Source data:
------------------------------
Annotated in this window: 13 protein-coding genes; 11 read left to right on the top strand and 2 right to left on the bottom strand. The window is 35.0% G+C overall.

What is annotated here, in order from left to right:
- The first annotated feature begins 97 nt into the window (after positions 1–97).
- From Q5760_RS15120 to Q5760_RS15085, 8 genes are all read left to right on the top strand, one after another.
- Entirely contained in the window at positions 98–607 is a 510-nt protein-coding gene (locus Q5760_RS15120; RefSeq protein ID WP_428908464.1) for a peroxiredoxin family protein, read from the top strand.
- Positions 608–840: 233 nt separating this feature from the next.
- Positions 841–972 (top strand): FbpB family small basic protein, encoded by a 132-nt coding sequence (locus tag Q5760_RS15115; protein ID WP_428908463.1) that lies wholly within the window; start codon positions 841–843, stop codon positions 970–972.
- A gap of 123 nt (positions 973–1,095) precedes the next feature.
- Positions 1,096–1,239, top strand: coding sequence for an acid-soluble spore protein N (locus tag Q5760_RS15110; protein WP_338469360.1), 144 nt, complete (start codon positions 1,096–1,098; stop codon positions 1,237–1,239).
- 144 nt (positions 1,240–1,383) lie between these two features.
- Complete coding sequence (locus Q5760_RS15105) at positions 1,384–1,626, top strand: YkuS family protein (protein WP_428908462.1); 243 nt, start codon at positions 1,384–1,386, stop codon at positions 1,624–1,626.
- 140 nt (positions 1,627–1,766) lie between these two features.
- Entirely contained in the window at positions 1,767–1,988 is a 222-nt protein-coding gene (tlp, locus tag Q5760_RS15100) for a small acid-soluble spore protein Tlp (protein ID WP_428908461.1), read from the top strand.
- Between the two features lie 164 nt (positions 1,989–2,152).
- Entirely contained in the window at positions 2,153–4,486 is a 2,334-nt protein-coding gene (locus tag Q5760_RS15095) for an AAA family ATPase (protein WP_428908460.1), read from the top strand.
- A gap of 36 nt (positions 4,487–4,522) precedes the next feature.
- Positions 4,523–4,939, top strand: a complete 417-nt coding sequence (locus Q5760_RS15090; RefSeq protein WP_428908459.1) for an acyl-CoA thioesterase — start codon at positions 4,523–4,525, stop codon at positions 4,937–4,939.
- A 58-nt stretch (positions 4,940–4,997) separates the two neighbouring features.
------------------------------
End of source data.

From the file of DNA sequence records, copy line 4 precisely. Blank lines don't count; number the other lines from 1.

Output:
- From Q5760_RS15120 to Q5760_RS15085, 8 genes are all read left to right on the top strand, one after another.